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it really doesnt matter if the fan is on the inlet or the outlet, the air will flow the same.

something else to consider is how other fans in your enclosure affect airflow. I use hp server power supplies and they blow from the dc output side to the ac inlet side (from inside the server to outside in normal use) I always try to orient them so they blow towards the top of the enclosure.
 

Pavle

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The obvious caveat once you add any vent to a sealed enclosure is water ingress so I mostly focus on that consideration over any other heat technicality.
It's certainly an area that seems to be over complicated and simply exhausting the heat generated by your electronics to me is the main goal whilst ensuring no water will run in.

Interestingly, I have 2 x 90A 5v MW PSUs in the latest box I have built. I powered it up and closed up the box with a digital thermometer inside the case and I didn't see the temp rise above 35 degrees under a smallish load of about 200 pixels at 100% - granted it's not in the heat of summer yet here in Sydney with the ambient temp about 23 degrees and it's also not loaded up. I will still throw a exhaust in once I receive a vent delivery plus a small intake that is a fanless vent.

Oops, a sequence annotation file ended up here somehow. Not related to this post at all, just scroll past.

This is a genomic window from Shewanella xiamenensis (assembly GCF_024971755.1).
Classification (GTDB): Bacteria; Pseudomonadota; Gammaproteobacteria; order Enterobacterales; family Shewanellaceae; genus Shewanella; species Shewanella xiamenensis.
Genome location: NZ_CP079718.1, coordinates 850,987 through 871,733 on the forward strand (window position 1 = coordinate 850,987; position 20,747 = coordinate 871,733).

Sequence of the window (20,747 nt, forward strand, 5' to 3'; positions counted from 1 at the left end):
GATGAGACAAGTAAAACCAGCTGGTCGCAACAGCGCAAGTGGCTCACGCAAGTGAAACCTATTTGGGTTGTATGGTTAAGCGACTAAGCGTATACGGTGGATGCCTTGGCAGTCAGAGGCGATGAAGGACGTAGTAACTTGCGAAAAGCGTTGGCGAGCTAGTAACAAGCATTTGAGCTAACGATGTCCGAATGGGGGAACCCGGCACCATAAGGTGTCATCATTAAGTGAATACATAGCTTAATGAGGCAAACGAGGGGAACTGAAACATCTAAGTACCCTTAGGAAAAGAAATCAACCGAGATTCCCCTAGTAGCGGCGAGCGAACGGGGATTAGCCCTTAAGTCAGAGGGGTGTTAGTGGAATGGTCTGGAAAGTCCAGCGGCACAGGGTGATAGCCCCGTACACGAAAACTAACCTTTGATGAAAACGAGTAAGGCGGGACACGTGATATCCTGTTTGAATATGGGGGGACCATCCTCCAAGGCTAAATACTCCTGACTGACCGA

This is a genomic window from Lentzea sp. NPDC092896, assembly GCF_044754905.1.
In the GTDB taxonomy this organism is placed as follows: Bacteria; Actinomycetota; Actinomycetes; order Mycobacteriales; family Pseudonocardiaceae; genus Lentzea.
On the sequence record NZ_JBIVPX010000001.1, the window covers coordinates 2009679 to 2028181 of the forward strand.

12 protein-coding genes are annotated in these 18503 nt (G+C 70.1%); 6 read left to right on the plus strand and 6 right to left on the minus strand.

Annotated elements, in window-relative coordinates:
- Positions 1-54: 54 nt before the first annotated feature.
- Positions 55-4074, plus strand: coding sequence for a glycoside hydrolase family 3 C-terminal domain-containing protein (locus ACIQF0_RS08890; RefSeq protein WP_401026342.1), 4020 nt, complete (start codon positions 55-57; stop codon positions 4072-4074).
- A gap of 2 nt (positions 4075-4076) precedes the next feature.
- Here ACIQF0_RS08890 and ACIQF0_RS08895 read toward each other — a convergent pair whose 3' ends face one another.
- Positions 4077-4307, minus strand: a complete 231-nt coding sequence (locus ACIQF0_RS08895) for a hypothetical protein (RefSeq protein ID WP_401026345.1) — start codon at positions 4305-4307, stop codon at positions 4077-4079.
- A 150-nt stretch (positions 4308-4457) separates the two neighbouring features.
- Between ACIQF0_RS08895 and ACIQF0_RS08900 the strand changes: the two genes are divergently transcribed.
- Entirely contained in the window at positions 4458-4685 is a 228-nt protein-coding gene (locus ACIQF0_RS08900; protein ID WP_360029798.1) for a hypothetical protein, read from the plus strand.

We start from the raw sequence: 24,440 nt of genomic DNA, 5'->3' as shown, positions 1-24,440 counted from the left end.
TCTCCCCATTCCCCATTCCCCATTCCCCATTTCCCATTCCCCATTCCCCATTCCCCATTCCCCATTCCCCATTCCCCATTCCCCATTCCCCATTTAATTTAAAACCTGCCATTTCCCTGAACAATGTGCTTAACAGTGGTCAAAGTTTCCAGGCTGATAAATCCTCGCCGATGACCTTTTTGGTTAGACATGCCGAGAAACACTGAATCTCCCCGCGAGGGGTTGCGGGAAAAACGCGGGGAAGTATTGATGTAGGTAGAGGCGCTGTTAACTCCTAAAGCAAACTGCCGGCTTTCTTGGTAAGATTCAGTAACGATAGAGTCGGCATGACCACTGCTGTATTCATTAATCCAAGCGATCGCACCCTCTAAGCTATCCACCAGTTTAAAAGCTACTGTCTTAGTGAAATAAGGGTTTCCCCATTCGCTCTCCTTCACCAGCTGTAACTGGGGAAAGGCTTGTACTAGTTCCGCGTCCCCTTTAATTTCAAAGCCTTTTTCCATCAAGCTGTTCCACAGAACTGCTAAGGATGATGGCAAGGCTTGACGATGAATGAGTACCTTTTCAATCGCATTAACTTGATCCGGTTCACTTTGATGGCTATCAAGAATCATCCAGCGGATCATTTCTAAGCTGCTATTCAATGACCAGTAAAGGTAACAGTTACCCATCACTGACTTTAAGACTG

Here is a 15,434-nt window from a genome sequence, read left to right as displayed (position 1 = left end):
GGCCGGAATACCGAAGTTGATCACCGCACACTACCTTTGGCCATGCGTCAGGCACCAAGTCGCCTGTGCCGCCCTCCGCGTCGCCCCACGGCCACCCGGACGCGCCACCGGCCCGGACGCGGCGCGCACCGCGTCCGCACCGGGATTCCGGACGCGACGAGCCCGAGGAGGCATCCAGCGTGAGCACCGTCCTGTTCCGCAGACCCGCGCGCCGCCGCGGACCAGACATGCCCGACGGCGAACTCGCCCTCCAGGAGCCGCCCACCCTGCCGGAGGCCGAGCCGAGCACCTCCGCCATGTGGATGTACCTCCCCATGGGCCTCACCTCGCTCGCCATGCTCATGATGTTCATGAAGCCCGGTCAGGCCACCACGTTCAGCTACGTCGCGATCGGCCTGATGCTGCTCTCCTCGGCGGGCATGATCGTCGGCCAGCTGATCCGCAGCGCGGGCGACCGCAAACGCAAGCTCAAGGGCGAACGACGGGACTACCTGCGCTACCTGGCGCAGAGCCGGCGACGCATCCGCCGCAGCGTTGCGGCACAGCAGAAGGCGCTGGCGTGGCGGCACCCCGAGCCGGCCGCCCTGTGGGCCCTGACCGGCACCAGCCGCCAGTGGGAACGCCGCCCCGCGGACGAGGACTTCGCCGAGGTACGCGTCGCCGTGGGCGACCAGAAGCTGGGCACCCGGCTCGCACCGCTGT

scamper

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I don't have fans in mine. But I will point out that my enclosures are large and have vents in the top and bottom well and truly large enough to have a good air flow.
The fans in the power supplies will cool them directly and as hot air rises (or more accurately, cold air pushes hot air up) Physics will do it's thing.

What Kate says is very pertinent, you must make sure that you are not trying to force air opposite to an existing fan otherwise you will make the cooling effect worse and not better.
 

Skymaster

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Convection is a perfectly valid method of cooling, especially in a large case. My master control box has 1.7kW of pixel power PSUs and another 300W computer PSU in it to power the controllers & Pi, plus a network swtich and a bunch of other 240V control kit and it just relies on it's natural ventilation built into the roof of the box.